Not only is the Faith the mother of all worldly energies, but its foes are the fathers of all worldly confusion. The secularists have not wrecked divine things; but the secularists have wrecked secular things, if that is any comfort to them. The Titans did not scale heaven; but they laid waste the world.
The following interview was published in the July-August, 1998, issue of Gilbert!, a journal devoted to the ideas of G. K. Chesterton.
Gilbert! Its subtitle is “An Apocalypse.” It is a view of the end-times. Are we there now, at a time near the end of the world?
O’BRIEN. I don’t know. Every generation has to stay awake and watch, as Our Lord exhorted us to in the Gospels. Each is called to an attitude of vigilance. The scriptures warn us that the generation that is least vigilant is, in fact, the one that will be visited by the ultimate test. So my novel, unlike a number of other end-times novels which have appeared in the last couple of years, does not so much try to predict specific details of an apocalypse or to pinpoint certain characters and personalities on the world stage, as to ask the reader to go deeper and to ask himself, am I personally in a fit condition to meet the spiritual crisis into which I will be plunged if these are in fact the last days to which the prophets were pointing? True Christian prophesy is about preparing the heart and the mind to embrace the truth. Therefore, wanting neat fortune-telling packages about the near future is really in a sense undermining a true spirit of vigilance.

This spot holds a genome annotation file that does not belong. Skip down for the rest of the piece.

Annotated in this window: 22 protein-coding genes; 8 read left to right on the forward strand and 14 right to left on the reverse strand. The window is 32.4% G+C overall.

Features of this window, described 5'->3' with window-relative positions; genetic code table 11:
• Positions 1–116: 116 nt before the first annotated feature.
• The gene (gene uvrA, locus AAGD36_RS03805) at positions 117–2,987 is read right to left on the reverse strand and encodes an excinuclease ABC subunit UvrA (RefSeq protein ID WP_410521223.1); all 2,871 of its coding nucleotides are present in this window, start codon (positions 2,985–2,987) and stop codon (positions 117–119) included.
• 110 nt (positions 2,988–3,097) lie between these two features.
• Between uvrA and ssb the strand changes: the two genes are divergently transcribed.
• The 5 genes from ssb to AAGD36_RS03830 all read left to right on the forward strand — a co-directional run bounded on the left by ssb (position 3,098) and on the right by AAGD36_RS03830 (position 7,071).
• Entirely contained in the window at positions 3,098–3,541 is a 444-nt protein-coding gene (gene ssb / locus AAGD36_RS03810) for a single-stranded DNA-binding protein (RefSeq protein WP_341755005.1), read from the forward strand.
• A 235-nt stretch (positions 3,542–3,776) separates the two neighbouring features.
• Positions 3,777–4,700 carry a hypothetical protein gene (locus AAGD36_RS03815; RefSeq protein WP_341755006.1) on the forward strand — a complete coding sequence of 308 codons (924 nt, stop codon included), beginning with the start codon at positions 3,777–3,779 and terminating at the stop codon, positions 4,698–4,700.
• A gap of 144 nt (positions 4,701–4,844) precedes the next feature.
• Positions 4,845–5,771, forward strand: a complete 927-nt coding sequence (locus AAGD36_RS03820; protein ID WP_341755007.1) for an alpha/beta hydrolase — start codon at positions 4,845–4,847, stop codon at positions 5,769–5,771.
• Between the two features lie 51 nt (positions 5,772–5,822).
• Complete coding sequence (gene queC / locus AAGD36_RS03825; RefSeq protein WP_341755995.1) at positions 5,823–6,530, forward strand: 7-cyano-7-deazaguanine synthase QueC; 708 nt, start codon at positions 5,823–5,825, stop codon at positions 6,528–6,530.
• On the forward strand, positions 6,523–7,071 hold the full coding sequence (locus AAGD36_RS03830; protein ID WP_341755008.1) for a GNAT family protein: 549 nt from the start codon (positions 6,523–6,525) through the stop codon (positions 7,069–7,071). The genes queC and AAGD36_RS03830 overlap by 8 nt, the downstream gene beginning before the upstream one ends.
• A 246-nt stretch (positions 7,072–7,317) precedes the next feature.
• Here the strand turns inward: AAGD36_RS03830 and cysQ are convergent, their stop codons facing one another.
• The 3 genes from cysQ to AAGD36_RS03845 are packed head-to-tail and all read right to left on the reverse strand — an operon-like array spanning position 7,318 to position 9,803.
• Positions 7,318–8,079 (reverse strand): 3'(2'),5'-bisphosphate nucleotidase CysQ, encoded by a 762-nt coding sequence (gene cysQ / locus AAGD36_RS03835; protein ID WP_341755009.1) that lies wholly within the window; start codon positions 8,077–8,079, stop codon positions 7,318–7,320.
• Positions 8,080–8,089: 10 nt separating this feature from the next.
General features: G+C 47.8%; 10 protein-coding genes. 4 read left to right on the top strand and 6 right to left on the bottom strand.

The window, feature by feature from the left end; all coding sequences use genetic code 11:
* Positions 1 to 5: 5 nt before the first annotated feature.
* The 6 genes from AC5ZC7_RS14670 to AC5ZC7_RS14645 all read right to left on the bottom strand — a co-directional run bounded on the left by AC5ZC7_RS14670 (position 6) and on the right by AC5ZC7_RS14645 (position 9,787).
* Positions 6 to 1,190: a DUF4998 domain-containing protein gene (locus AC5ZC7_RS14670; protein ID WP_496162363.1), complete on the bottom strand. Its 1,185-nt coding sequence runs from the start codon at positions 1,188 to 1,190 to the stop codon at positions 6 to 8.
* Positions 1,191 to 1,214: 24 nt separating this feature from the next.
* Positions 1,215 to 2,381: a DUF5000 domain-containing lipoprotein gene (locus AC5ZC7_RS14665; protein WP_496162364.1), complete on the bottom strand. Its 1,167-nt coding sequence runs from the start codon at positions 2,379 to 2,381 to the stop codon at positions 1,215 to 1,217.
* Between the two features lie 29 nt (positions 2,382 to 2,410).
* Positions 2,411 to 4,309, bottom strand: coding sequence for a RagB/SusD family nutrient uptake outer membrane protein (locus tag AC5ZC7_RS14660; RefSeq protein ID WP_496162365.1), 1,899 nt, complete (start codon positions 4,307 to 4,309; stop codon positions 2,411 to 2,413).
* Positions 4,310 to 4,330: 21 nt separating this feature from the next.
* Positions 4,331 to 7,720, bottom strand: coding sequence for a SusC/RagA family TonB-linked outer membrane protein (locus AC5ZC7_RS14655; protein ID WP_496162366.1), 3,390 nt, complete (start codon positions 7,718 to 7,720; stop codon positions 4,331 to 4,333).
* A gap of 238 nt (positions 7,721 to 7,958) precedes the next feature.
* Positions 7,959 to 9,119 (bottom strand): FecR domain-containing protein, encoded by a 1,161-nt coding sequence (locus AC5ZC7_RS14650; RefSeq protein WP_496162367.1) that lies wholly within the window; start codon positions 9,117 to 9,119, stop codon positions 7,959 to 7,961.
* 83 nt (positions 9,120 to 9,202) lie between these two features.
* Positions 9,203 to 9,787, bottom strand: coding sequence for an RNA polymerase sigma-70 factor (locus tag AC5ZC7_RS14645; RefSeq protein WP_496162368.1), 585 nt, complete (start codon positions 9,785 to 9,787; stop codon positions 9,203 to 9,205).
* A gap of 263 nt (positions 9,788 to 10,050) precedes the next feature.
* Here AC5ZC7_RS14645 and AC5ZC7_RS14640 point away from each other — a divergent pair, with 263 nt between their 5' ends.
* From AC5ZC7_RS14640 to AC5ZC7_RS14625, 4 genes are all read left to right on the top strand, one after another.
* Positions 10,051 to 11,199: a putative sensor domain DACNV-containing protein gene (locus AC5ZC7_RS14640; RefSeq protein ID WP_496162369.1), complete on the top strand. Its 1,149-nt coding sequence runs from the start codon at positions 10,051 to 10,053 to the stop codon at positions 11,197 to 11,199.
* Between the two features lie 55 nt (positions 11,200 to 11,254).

An article published in the August-November, 1990, issue of The Chesterton Review
The sheer weight of Chesterton’s intellectual genius has tended to obscure a basic fact about his nature: he was fundamentally an artist. There has always been, of course, an abundance of evidence that he was a lover of visual imagery, ranging from boyhood doodles through a lifetime of humorous cartoons depicting the foibles of his contemporaries, to the cardboard characters which he created in later years for his toy theatre. There is also the fact that, when his friends went on to Oxford and Cambridge, he chose to attend an art school at St. John’s Wood and later the Slade School of Art. The real evidence, however, lies in the vivid metaphors and ingenious parallels produced during his career as a writer. They were drawn from a seemingly inexhaustible store of observed detail. He was a man who looked, and looked deeply, one who gradually came to understand the mysterious epiphany of meaning continuously uttered in creation. If he is more widely known as a philosopher at large, it is because the bulk of his creative output lies on the side of the printed word.